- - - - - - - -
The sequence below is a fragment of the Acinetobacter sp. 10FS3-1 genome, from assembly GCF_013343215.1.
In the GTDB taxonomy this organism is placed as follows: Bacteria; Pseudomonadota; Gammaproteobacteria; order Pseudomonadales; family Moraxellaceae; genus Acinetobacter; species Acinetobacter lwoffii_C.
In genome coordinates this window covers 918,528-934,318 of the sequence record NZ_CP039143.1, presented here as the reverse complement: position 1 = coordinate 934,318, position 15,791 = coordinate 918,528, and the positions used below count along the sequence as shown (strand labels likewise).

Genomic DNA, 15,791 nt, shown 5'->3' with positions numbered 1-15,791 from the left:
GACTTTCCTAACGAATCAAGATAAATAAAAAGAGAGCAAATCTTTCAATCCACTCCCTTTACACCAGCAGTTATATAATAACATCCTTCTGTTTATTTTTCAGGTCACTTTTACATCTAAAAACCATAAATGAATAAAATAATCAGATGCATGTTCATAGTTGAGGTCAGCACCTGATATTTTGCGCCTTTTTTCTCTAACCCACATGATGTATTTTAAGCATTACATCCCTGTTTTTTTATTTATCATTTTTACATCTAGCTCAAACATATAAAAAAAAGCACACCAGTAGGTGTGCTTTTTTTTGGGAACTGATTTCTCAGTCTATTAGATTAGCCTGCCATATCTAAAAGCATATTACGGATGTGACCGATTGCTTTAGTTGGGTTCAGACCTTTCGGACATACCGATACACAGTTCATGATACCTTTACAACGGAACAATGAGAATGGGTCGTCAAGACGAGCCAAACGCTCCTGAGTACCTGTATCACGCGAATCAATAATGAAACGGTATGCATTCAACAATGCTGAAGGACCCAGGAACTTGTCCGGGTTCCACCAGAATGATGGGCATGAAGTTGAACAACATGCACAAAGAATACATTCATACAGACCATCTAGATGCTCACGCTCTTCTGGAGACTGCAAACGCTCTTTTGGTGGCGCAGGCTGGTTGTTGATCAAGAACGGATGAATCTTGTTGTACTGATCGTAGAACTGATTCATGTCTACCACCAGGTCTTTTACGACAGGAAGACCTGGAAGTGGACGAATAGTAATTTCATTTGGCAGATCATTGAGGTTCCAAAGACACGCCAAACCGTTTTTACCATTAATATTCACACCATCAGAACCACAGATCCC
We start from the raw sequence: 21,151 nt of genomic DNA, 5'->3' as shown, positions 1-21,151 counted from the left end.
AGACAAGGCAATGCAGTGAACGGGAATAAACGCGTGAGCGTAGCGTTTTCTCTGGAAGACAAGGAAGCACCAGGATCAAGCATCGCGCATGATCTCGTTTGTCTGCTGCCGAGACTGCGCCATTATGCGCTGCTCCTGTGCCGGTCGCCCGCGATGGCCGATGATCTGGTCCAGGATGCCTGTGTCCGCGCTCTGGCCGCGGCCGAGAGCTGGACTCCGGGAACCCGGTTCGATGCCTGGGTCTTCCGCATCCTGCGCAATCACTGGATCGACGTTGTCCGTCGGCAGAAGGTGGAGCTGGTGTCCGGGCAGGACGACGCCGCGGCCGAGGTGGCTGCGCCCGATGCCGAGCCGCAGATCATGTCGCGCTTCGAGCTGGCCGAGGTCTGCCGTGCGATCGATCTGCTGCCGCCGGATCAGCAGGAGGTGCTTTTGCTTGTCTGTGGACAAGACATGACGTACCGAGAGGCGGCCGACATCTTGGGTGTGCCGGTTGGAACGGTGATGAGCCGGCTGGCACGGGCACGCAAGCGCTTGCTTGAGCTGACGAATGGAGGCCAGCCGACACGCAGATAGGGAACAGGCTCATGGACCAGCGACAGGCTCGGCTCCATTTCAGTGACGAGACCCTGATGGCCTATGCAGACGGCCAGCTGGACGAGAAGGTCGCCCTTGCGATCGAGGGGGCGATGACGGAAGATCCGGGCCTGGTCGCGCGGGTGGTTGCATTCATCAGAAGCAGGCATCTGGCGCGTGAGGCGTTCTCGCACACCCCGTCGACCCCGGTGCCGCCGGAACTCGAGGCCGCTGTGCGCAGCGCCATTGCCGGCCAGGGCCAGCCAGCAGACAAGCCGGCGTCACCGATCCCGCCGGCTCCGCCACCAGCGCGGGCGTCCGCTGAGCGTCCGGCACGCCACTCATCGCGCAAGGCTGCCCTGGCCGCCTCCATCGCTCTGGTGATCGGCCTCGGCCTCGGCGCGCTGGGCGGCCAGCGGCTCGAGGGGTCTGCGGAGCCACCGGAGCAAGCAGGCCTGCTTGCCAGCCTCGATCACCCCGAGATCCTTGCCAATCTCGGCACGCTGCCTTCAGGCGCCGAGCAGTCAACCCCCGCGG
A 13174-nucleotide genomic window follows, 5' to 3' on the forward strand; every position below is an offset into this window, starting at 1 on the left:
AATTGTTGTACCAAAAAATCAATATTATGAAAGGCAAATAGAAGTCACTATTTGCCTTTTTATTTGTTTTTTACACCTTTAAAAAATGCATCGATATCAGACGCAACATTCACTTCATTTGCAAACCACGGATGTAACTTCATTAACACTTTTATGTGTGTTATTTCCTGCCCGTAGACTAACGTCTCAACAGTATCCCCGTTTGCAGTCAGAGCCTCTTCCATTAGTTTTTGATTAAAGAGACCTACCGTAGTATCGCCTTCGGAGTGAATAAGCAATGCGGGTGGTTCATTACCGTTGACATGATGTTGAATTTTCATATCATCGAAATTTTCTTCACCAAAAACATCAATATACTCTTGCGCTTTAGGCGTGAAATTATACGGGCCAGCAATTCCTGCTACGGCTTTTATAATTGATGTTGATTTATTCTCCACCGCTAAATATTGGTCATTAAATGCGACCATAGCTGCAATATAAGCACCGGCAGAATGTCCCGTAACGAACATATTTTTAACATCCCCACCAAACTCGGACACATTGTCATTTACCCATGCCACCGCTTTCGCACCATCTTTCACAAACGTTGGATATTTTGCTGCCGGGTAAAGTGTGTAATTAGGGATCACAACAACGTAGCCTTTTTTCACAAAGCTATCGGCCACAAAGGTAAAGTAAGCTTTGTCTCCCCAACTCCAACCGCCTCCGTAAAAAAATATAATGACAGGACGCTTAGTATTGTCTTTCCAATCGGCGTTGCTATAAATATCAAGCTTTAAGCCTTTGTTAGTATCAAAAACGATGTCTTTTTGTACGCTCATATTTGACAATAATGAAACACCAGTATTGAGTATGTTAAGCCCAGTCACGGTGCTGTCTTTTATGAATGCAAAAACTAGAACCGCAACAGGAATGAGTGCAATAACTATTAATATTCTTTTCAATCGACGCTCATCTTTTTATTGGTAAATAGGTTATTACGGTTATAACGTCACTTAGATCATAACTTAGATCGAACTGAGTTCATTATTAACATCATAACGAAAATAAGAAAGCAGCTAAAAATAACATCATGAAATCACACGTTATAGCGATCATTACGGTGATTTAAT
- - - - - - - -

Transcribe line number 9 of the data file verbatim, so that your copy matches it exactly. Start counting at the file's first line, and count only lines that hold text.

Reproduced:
AATTGTTGTACCAAAAAATCAATATTATGAAAGGCAAATAGAAGTCACTATTTGCCTTTTTATTTGTTTTTTACACCTTTAAAAAATGCATCGATATCAGACGCAACATTCACTTCATTTGCAAACCACGGATGTAACTTCATTAACACTTTTATGTGTGTTATTTCCTGCCCGTAGACTAACGTCTCAACAGTATCCCCGTTTGCAGTCAGAGCCTCTTCCATTAGTTTTTGATTAAAGAGACCTACCGTAGTATCGCCTTCGGAGTGAATAAGCAATGCGGGTGGTTCATTACCGTTGACATGATGTTGAATTTTCATATCATCGAAATTTTCTTCACCAAAAACATCAATATACTCTTGCGCTTTAGGCGTGAAATTATACGGGCCAGCAATTCCTGCTACGGCTTTTATAATTGATGTTGATTTATTCTCCACCGCTAAATATTGGTCATTAAATGCGACCATAGCTGCAATATAAGCACCGGCAGAATGTCCCGTAACGAACATATTTTTAACATCCCCACCAAACTCGGACACATTGTCATTTACCCATGCCACCGCTTTCGCACCATCTTTCACAAACGTTGGATATTTTGCTGCCGGGTAAAGTGTGTAATTAGGGATCACAACAACGTAGCCTTTTTTCACAAAGCTATCGGCCACAAAGGTAAAGTAAGCTTTGTCTCCCCAACTCCAACCGCCTCCGTAAAAAAATATAATGACAGGACGCTTAGTATTGTCTTTCCAATCGGCGTTGCTATAAATATCAAGCTTTAAGCCTTTGTTAGTATCAAAAACGATGTCTTTTTGTACGCTCATATTTGACAATAATGAAACACCAGTATTGAGTATGTTAAGCCCAGTCACGGTGCTGTCTTTTATGAATGCAAAAACTAGAACCGCAACAGGAATGAGTGCAATAACTATTAATATTCTTTTCAATCGACGCTCATCTTTTTATTGGTAAATAGGTTATTACGGTTATAACGTCACTTAGATCATAACTTAGATCGAACTGAGTTCATTATTAACATCATAACGAAAATAAGAAAGCAGCTAAAAATAACATCATGAAATCACACGTTATAGCGATCATTACGGTGATTTAAT